New & Noteworthy
August 24, 2016
Usain Bolt sprinting is a thing of beauty. It is just amazing how he can kick in the afterburners at the end of a race and just dominate the thing. I am sure Justin Gatlin of the U.S. would love for Bolt to lose this extra burst of speed so Gatlin could beat him at the Olympics.
Turns out that transcription elongation has an afterburner a bit like Bolt’s too. It goes by the name SPT4 in yeast and SUPT4H1 in you and me. The protein from this gene is needed to push through long transcripts.
A new study in Science by Kramer and coworkers suggests that like Gatlin, some people would like to see their cells lose the burst of speed that SUPT4H1 gives their polymerases. But instead of helping these folks win a race, this loss might help them deal with their amyotrophic lateral sclerosis (ALS) or frontotemporal dementia (FTD).
ALS is a progressive neurodegenerative disease that is always fatal. It was first made famous by Lou Gehrig and later with the bucket challenge. After Alzheimer’s, FTD is the second most common form of dementia.
Back in 2011 two groups found that a significant number of cases of FTD and ALS were associated with a gene called C9orf72 (chromosome 9 open reading frame 72). These people had hundreds or even thousands of copies of the hexanucleotide repeat GGGGCC in the first intron of their gene instead of the 30 or so that is more typical.
Later studies showed that these repeats caused two very specific problems in cells. First, the RNA (and antisense RNA) from this allele tended to build up in small bundles called foci. Some researchers think that these foci trap some of the important RNA binding proteins that the cell needs.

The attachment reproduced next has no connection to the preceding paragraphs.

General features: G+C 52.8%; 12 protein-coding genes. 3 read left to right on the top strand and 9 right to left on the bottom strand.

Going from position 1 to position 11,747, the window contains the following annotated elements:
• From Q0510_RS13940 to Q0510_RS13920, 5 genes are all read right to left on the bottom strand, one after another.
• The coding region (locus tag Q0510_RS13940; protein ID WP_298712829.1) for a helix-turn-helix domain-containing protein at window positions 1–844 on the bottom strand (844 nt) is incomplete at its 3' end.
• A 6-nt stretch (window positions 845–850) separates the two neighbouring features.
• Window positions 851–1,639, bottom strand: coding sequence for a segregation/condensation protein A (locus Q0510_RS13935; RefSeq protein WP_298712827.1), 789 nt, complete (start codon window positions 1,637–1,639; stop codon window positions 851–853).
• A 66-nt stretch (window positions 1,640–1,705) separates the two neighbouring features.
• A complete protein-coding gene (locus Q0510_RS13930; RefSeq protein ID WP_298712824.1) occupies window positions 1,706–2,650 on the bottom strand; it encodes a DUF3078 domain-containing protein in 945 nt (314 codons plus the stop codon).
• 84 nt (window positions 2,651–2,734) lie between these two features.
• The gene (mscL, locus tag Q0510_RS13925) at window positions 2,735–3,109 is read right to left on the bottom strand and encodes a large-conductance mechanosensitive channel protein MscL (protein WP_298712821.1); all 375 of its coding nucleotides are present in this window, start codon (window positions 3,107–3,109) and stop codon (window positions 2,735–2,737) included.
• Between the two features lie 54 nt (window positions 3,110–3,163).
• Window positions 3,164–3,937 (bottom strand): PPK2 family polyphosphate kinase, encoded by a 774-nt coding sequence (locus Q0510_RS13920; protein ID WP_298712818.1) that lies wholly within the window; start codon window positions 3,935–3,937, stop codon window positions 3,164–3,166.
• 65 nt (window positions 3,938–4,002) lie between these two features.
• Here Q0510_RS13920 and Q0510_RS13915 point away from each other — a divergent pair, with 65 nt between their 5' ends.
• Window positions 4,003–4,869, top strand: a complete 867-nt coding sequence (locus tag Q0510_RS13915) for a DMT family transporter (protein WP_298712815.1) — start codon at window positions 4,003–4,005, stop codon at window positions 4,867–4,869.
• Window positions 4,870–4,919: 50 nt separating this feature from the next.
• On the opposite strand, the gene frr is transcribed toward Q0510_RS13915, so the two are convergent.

The second phenotype is a strange one. These RNAs get translated by a process called repeat-associated non-ATG, or RAN, which causes a buildup of dipeptide repeat proteins. Apparently there is something about the secondary structure of the RNA that allows it to get translated without a typical AUG start codon.
The idea is that these foci and weird dipeptide proteins are at least part of the reason why these folks have their ALS symptoms. Ideally you’d want to get at all three issues (the sense and antisense RNA-laden foci, and those newly translated proteins) with a single approach.
Kramer and coworkers reasoned that they might get such a result if they could get the cell to make a whole lot less of SUPT4H1 (or Spt4p in yeast). They reasoned correctly.
Previous research had shown that its deletion didn’t affect too many genes except for those involved in diseases like Huntington’s – those with long CAG repeats. Perhaps, then, deleting it might also just affect the copies of the C9orf72 gene with those hexanucleotide repeats without affecting too many other genes.
When they forced yeast, nematode, fruit fly and human cells to make less Spt4p or SUPT4H1, the number of RNA foci went down or even disappeared in all of these different cells. There was also much less of those dipeptide repeat proteins lurking about the cell as well.
They first set out to do some experiments in everyone’s favorite workhorse, Saccharomyces cerevisiae. They found that expressing either the sense or antisense RNA with the 66 hexanucleotide repeats caused both the RNA foci and the dipeptide repeat proteins seen in the cells of ALS patients to form in yeast too. Neither happened with the sense or antisense 2 repeat constructs.
Next they showed that deleting SPT4 greatly reduced the level of 66 repeat RNA but had little effect on the 2 repeat RNA. These researchers also saw no RNA foci and much less dipeptide repeat proteins in the deletion strain expressing the 66 hexanucleotide repeats. All without much affecting any other genes.
This yeast work suggests that targeting SUPT4H1 might reduce the effects of the ALS version of the C9orf72 gene without affecting the more typical version. Now Kramer and coworkers were ready to see what happens in bigger beasts.
When they expressed the 66 repeat in Caenorhabditis elegans neurons, these nematodes lived for a shorter time and their neurons had RNA foci and the dipeptide repeat proteins. Expressing human SUPT4H1 in these worms’ neurons worsened their condition while feeding them RNAi against nematode SPT4 helped.